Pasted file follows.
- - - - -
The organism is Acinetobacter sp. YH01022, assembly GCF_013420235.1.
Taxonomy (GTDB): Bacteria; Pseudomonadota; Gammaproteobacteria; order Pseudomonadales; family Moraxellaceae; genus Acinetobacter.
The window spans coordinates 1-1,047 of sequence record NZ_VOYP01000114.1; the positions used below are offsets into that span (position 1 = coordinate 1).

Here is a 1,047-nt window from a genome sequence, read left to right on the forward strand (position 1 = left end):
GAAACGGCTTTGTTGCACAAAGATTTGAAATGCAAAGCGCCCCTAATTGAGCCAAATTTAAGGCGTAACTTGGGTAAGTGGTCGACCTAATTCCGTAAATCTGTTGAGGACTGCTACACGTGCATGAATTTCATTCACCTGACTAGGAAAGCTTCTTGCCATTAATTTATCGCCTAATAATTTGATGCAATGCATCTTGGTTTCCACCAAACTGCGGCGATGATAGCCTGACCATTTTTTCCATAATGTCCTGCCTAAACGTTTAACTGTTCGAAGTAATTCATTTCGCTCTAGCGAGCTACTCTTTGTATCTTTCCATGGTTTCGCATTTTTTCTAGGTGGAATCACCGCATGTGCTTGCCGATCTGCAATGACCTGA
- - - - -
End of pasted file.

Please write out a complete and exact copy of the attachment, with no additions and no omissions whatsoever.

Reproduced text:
The organism is Acinetobacter sp. YH01022, assembly GCF_013420235.1.
Taxonomy (GTDB): Bacteria; Pseudomonadota; Gammaproteobacteria; order Pseudomonadales; family Moraxellaceae; genus Acinetobacter.
The window spans coordinates 1-1,047 of sequence record NZ_VOYP01000114.1; the positions used below are offsets into that span (position 1 = coordinate 1).

Here is a 1,047-nt window from a genome sequence, read left to right on the forward strand (position 1 = left end):
GAAACGGCTTTGTTGCACAAAGATTTGAAATGCAAAGCGCCCCTAATTGAGCCAAATTTAAGGCGTAACTTGGGTAAGTGGTCGACCTAATTCCGTAAATCTGTTGAGGACTGCTACACGTGCATGAATTTCATTCACCTGACTAGGAAAGCTTCTTGCCATTAATTTATCGCCTAATAATTTGATGCAATGCATCTTGGTTTCCACCAAACTGCGGCGATGATAGCCTGACCATTTTTTCCATAATGTCCTGCCTAAACGTTTAACTGTTCGAAGTAATTCATTTCGCTCTAGCGAGCTACTCTTTGTATCTTTCCATGGTTTCGCATTTTTTCTAGGTGGAATCACCGCATGTGCTTGCCGATCTGCAATGACCTGA